Welcome to the Bigoted Republic of Mullahs
Nearly two centuries after Marx declared religion to be the ‘opium of the masses’, religious beliefs remain to be the most powerful social tool known to man. Nearly 4.5 billion people identify themselves with the four biggest faiths on the planet, thereby offering their spiritual masters, vast control over their thoughts, beliefs and actions.
“I cannot emphasize it too much. We should begin to work in that spirit and in course of time all these angularities of the majority and minority communities, the Hindu community and the Muslim community, because even as regards Muslims you have Pathans, Pu.” －Muhammad Ali Jinnah
Jinnah’s vision for a secular Pakistan is something our Imams don’t teach us. No one teaches us that his first Law Minister and second Commonwealth Minister was a Hindu named Jogendra Nath Mandal. No one taught us how Jinnah wanted the Muslim League to be renamed the National League, in a letter to Dr Jabbar Khan, former chief minister of West Pakistan.
Since the inception of our nation, religious factions have tried to usurp secularism by imposing Islamic doctrines on the government’s very foundations. In the 1962 constitution, the word ‘Islamic’ was omitted from the official name, and controversy bordered on violence. To cool the ‘sentiments’ of religious leaders, Zulfiqar Ali Bhutto, a member of the cabinet, advised President Ayub Khan to amend it.
To give an idea of the kind of life, the minorities are living in Pakistan, understand that Nadeem Joseph, a Christian, was shot by his ‘Muslim’ neighbours because he refused to leave a ‘Muslim neighbourhood’. While his mother-in-law (who was also shot) is in critical condition, Mr Joseph passed away on 29th of June.
GRAPHIC CONTENT. TRIGGER WARNING.
In Rahim Yar Khan, a pastor’s entire family was beaten until they bled their way to the local police station, where they found out that the police had been backing up the extremists, according to reports. There have been instances of forced conversions, especially in Southern Punjab and Sindh, even during the Covid-19 pandemic.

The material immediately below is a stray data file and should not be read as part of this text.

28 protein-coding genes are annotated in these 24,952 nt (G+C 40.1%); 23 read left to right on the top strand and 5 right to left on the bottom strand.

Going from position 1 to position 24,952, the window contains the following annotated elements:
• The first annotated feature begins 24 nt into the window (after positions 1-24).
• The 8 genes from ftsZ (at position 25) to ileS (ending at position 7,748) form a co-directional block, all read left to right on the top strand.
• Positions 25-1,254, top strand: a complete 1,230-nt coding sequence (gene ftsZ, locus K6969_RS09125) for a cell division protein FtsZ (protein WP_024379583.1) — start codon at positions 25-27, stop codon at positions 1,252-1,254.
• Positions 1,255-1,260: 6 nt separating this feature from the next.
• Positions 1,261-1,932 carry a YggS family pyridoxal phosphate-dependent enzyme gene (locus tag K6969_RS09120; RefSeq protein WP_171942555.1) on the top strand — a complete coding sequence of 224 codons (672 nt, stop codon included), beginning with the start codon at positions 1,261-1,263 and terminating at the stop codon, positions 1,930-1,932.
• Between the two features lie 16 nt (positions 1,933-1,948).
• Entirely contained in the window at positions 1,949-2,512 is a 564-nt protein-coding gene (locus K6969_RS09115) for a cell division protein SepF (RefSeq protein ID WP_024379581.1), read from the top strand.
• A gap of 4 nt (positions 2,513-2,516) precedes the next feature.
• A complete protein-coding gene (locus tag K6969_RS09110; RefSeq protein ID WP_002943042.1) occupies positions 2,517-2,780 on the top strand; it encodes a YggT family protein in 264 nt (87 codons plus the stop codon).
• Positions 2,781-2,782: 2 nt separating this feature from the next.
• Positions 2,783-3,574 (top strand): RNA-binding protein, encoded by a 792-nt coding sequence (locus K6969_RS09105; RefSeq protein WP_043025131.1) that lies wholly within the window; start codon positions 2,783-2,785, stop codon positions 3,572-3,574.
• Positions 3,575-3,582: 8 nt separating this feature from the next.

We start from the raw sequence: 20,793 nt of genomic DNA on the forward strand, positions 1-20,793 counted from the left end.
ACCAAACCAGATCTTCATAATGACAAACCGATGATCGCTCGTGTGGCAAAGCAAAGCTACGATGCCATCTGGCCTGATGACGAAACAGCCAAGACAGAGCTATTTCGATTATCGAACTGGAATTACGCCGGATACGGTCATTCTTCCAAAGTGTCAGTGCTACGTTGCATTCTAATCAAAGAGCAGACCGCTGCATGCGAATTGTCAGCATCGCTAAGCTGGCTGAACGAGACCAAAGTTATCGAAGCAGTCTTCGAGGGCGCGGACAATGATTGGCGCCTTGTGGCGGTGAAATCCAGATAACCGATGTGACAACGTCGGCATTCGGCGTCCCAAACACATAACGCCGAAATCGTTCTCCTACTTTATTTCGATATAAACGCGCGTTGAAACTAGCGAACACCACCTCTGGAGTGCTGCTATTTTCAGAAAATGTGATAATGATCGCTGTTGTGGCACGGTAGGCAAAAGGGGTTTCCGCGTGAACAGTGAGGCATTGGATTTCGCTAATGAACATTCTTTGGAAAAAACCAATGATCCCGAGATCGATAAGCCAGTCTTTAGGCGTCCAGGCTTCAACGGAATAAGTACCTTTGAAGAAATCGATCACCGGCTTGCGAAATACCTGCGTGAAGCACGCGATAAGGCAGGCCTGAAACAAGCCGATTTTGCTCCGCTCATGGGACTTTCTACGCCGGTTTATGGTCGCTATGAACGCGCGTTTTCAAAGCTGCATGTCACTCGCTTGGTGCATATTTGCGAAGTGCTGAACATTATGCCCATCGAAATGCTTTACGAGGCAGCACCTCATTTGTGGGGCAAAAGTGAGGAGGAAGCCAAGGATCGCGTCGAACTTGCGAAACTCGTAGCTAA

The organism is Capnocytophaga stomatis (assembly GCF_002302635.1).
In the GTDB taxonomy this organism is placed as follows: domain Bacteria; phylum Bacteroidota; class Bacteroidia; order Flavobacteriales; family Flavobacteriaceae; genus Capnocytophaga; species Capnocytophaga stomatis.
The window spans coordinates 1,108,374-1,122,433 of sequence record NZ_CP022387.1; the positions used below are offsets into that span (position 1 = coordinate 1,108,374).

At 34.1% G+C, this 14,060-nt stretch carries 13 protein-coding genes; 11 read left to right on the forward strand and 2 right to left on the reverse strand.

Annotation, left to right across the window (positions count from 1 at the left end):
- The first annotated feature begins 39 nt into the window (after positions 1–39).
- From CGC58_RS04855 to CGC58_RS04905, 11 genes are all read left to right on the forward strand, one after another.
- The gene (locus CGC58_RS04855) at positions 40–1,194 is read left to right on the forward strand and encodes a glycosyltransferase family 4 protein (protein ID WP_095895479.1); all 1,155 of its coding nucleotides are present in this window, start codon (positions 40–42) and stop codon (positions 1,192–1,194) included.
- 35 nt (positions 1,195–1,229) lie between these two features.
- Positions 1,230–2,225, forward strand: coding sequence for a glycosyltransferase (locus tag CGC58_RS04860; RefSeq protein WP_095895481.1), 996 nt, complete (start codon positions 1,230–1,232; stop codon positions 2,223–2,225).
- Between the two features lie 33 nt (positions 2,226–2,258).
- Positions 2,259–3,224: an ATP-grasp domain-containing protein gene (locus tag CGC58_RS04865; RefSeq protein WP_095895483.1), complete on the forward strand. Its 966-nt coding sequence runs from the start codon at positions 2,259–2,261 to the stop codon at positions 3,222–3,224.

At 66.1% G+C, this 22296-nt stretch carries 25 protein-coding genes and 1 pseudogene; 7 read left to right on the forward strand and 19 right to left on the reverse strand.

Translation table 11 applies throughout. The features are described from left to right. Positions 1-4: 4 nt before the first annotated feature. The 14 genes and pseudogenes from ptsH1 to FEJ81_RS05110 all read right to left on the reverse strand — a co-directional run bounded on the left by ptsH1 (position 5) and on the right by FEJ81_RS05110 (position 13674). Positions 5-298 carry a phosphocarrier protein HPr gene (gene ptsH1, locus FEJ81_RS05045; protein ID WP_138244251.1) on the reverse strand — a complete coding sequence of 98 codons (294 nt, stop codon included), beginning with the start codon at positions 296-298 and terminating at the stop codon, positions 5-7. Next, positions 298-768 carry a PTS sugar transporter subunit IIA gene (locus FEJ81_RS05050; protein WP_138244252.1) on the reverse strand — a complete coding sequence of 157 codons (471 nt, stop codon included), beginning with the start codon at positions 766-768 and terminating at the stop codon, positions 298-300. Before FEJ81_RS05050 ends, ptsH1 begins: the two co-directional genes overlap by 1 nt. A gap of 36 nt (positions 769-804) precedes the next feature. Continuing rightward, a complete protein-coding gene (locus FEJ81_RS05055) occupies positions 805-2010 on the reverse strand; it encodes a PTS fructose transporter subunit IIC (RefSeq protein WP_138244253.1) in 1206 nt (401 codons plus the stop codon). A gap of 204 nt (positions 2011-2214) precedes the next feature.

Pakistan has always been extremely vocal on international platforms regarding the protection of minorities’ rights especially in India, when in fact, the capital territory is struggling to construct a Hindu temple for the 3,000 Hindus living in Islamabad, despite the fact that land had been approved in 2017. Governmental departments like the Capital Development Authority (CDA), the Ministry of Religious Affairs, Pakistan Public Works Department and others have worked the plan which has long been marred by the bureaucratic muddle. The Prime Minister has verbally approved the allocation of Rs. 100 million for the Shri Krishna Mandir.
The Pakistan Hindu Panchayat (representative of the Hindu community in Pakistan) received the allotted land in sector H-9/2 in 2017 on the orders of the National Commission of Human Rights. Formalities were fulfilled and the land was cleared of the “seminary students,” who had set up tents on the plot in 2018, according to parliamentarian Lal Chand Malhi. Work had just started when the CDA pulled up at the site and stopped all construction. Although CDA spokesperson Mazhar Hussain cited the lack of approved building plans, experts have pointed out that this legal clause (whereby the building map would have to be approved first) has rarely been used. Politicians like Pervaiz Elahi have joined a voice which argues that since Pakistan was created in the name of Islam, any non-Islamic action would be unacceptable. A petition was filed in the Lahore High Court but it was rejected, with the judge citing constitutional provisions for minorities.